Ren Ornimal & Story

ExpressionsOfLoveExhibitEntry

The Expressions of Love exhibit at Handworks Gallery is on display February 2-24. The opening reception is Sunday, February 3, from 1:00pm to 4:00pm. If you’re in the area, stop in to see all the great pieces.

Note: Pieces in the exhibit are not for sale.


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New Art Friday: Raining Cats and Dogs…Ornimals and an Art Show

I’m happy to share with you today my newest Ornimal ornaments-two new cats and two new dogs.

Before Features are Painted

I use sculptor’s grade polymer clay to create my Ornimal ornaments. Each piece is sculpted one at a time over a glass base. After the clay has been cured (hardened) in a clay dedicated oven, I apply a thin wash of brown acrylic paint over the piece to accent the texture.

I call this the piggy-ghost phase because many of these pieces look like piggies in this first phase. The ghosty part is because the eyes haven’t been painted. The Ornimals really don’t come to life until the all features are added.

Here is what this new group looked like after the wash of paint and before the features were added.

Cat and Dog Ornimals
Acrylic wash
Amy A. Crawley (2012)

And here is how they look after the features are painted on the clay.

New Cat Ornimals

Tuxedo Cat with Mohawk
Amy A. Crawley (2012)

Orange Tiger Cat with Striped Hat
Amy A. Crawley (2012)

New Dog Ornimals

Golden Lab with Cap
Amy A. Crawley (2012)

Chihuahua with Top Hat
Amy A. Crawley (2012)

And here is the whole brood. Who says cats and dogs can’t live together?

New Cat and Dog Ornimals
Amy A. Crawley (2012)

These new Ornimals are 2 3/8″ in diameter (60mm) and approximately 3″ tall.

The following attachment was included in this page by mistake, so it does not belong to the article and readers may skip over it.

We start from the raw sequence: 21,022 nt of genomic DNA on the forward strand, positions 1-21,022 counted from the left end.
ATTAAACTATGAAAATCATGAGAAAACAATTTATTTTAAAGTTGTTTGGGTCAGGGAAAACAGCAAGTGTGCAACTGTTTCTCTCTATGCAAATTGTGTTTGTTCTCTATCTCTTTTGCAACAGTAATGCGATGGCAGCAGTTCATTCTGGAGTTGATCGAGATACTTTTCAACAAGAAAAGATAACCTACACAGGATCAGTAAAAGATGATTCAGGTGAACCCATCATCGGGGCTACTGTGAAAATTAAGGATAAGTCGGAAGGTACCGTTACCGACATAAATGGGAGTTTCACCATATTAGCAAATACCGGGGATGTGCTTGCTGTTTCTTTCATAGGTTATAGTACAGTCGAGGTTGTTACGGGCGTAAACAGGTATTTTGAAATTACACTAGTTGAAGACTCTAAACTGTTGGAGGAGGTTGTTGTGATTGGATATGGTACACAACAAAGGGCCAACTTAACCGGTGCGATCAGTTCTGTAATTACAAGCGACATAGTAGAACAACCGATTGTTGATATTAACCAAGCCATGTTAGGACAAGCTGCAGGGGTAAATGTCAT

Art Show This Month

These new Ornimals will be joining me at my first holiday show of the season. You’re all invited to come to the Merrimack Valley Artisans 23rd Annual Art Show & Sale on October 20-21, in Chelmsford, MA. Admission is $3.00. You’ll also have the opportunity to enter a raffle to win select pieces of artwork donated by the artists, including this special Ornimal:

When Pigs Fly…
Amy Crawley (2012)

Merrimack Valley Artisans
23rd Annual Art Show & Sale
October 20-21, 2012

Thanks for stopping by.

Have a great weekend!


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New Art Friday: Two Piggys and A Chicken Walk Into A Bar

Sorry, were you expecting some crude joke about pigs and chickens? My apologies if I disappointed you.

Today I am sharing with you three new Ornimals that are variations on the Down on the Farm series.

When Pigs Fly…

When Pigs Fly… is a specially crafted Piggy Ornimal for the Merrimack Valley Artisans (MVA) Holiday show this October. This piece will be raffled at the show as part of MVA’s scholarship fundraiser. I am designing a display stand for this piece as well.

When Pigs Fly…
Amy Crawley (2012)

When Pigs Fly… measures 2 3/8″ (60mm) in diameter. She features angel wings lightly dusted with white glitter.

Piggys in Berets